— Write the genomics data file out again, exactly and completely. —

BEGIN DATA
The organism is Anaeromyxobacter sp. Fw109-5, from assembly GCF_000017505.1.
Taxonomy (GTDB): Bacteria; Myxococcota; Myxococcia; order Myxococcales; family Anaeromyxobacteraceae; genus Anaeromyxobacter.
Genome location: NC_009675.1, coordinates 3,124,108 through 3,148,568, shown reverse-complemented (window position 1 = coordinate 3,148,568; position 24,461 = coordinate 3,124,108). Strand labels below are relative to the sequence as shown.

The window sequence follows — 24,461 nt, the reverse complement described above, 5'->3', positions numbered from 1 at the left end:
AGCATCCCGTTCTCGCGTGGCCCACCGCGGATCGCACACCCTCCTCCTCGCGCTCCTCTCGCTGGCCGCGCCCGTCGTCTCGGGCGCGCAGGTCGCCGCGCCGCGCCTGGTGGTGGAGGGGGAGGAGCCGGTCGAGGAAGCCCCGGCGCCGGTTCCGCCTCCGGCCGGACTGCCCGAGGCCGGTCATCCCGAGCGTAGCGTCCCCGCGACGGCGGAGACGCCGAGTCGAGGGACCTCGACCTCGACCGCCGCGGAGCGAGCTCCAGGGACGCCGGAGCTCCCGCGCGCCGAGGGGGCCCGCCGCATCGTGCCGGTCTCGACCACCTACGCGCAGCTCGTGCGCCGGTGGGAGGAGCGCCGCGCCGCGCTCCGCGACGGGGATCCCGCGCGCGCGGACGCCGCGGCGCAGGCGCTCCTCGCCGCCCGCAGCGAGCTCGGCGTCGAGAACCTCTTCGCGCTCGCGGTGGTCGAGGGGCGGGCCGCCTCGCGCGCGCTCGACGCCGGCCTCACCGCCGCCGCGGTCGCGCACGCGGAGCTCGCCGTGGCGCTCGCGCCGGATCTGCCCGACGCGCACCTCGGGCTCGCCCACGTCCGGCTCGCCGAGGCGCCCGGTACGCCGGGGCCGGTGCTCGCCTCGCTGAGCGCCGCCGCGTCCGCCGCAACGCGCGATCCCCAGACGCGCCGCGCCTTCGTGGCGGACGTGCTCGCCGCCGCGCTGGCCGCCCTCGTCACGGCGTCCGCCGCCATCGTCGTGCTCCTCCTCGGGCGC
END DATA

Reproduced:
The organism is Anaeromyxobacter sp. Fw109-5, from assembly GCF_000017505.1.
Taxonomy (GTDB): Bacteria; Myxococcota; Myxococcia; order Myxococcales; family Anaeromyxobacteraceae; genus Anaeromyxobacter.
Genome location: NC_009675.1, coordinates 3,124,108 through 3,148,568, shown reverse-complemented (window position 1 = coordinate 3,148,568; position 24,461 = coordinate 3,124,108). Strand labels below are relative to the sequence as shown.

The window sequence follows — 24,461 nt, the reverse complement described above, 5'->3', positions numbered from 1 at the left end:
AGCATCCCGTTCTCGCGTGGCCCACCGCGGATCGCACACCCTCCTCCTCGCGCTCCTCTCGCTGGCCGCGCCCGTCGTCTCGGGCGCGCAGGTCGCCGCGCCGCGCCTGGTGGTGGAGGGGGAGGAGCCGGTCGAGGAAGCCCCGGCGCCGGTTCCGCCTCCGGCCGGACTGCCCGAGGCCGGTCATCCCGAGCGTAGCGTCCCCGCGACGGCGGAGACGCCGAGTCGAGGGACCTCGACCTCGACCGCCGCGGAGCGAGCTCCAGGGACGCCGGAGCTCCCGCGCGCCGAGGGGGCCCGCCGCATCGTGCCGGTCTCGACCACCTACGCGCAGCTCGTGCGCCGGTGGGAGGAGCGCCGCGCCGCGCTCCGCGACGGGGATCCCGCGCGCGCGGACGCCGCGGCGCAGGCGCTCCTCGCCGCCCGCAGCGAGCTCGGCGTCGAGAACCTCTTCGCGCTCGCGGTGGTCGAGGGGCGGGCCGCCTCGCGCGCGCTCGACGCCGGCCTCACCGCCGCCGCGGTCGCGCACGCGGAGCTCGCCGTGGCGCTCGCGCCGGATCTGCCCGACGCGCACCTCGGGCTCGCCCACGTCCGGCTCGCCGAGGCGCCCGGTACGCCGGGGCCGGTGCTCGCCTCGCTGAGCGCCGCCGCGTCCGCCGCAACGCGCGATCCCCAGACGCGCCGCGCCTTCGTGGCGGACGTGCTCGCCGCCGCGCTGGCCGCCCTCGTCACGGCGTCCGCCGCCATCGTCGTGCTCCTCCTCGGGCGC